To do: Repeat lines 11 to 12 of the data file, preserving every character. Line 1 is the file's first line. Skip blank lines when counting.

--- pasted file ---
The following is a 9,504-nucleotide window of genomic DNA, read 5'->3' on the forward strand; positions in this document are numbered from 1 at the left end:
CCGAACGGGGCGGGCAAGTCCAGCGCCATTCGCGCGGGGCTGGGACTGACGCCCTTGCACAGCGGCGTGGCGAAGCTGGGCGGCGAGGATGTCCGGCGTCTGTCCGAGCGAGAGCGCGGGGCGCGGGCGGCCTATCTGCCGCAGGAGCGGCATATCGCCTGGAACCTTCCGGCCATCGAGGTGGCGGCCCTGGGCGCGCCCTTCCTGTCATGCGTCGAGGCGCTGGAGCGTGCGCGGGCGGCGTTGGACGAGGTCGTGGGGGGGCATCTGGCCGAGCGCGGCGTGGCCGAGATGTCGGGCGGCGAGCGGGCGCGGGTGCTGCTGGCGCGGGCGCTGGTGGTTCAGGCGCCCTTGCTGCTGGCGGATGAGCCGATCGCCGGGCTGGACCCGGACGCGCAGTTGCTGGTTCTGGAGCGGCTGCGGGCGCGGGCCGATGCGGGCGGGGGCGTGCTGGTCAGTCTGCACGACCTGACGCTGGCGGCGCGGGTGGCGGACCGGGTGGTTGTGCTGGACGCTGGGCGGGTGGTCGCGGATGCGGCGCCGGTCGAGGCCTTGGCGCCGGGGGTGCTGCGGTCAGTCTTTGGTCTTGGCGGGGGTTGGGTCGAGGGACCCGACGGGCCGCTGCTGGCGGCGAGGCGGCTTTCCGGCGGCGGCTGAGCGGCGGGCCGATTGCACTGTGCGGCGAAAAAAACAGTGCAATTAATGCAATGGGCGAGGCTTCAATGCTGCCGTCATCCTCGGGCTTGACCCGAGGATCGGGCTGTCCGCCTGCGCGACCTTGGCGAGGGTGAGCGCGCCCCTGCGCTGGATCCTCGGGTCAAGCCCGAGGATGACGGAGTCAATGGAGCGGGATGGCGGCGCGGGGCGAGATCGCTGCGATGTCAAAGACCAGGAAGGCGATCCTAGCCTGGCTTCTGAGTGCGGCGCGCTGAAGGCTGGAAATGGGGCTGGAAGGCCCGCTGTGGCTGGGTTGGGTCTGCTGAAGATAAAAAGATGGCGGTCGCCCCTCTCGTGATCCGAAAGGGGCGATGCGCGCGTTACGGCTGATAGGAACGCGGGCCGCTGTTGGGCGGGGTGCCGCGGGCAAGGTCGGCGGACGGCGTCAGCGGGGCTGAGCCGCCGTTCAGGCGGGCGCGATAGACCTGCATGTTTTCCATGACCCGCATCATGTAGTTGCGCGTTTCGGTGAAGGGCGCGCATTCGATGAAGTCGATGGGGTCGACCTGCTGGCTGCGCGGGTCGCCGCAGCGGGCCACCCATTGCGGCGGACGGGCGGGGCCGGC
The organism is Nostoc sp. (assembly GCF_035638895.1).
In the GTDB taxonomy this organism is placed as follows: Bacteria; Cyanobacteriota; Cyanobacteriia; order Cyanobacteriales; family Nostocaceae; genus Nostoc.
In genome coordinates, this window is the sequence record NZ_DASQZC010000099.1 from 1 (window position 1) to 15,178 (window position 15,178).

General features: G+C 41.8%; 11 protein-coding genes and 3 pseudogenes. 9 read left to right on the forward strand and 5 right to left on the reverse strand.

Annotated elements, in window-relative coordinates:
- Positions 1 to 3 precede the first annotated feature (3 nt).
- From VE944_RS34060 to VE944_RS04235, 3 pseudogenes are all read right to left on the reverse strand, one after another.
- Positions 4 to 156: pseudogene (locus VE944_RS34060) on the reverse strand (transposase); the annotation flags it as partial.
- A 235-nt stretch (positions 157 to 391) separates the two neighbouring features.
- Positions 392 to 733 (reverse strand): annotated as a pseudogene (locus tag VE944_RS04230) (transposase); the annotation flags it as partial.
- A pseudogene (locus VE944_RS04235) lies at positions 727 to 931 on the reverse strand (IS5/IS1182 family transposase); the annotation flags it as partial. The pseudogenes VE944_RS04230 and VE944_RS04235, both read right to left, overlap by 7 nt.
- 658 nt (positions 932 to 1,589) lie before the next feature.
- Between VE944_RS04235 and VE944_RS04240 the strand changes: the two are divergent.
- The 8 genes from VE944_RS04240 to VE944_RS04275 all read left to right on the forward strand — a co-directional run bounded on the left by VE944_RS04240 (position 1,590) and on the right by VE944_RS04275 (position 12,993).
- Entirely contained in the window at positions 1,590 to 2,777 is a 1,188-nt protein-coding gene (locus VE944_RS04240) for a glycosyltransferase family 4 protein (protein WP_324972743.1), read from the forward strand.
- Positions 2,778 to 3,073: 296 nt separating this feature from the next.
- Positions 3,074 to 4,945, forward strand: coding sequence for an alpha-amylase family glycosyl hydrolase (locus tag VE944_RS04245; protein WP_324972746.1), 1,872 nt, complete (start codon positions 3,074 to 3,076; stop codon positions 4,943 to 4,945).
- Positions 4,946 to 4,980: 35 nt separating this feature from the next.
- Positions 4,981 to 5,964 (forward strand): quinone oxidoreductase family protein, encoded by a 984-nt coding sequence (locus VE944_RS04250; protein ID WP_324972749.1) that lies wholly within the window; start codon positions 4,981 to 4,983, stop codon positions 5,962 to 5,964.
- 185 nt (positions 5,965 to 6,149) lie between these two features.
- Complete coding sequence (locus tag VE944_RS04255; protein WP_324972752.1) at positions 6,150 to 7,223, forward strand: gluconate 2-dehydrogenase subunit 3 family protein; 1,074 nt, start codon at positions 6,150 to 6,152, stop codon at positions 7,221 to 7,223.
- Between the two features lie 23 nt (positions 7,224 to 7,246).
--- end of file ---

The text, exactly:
- A 235-nt stretch (positions 157 to 391) separates the two neighbouring features.
- Positions 392 to 733 (reverse strand): annotated as a pseudogene (locus tag VE944_RS04230) (transposase); the annotation flags it as partial.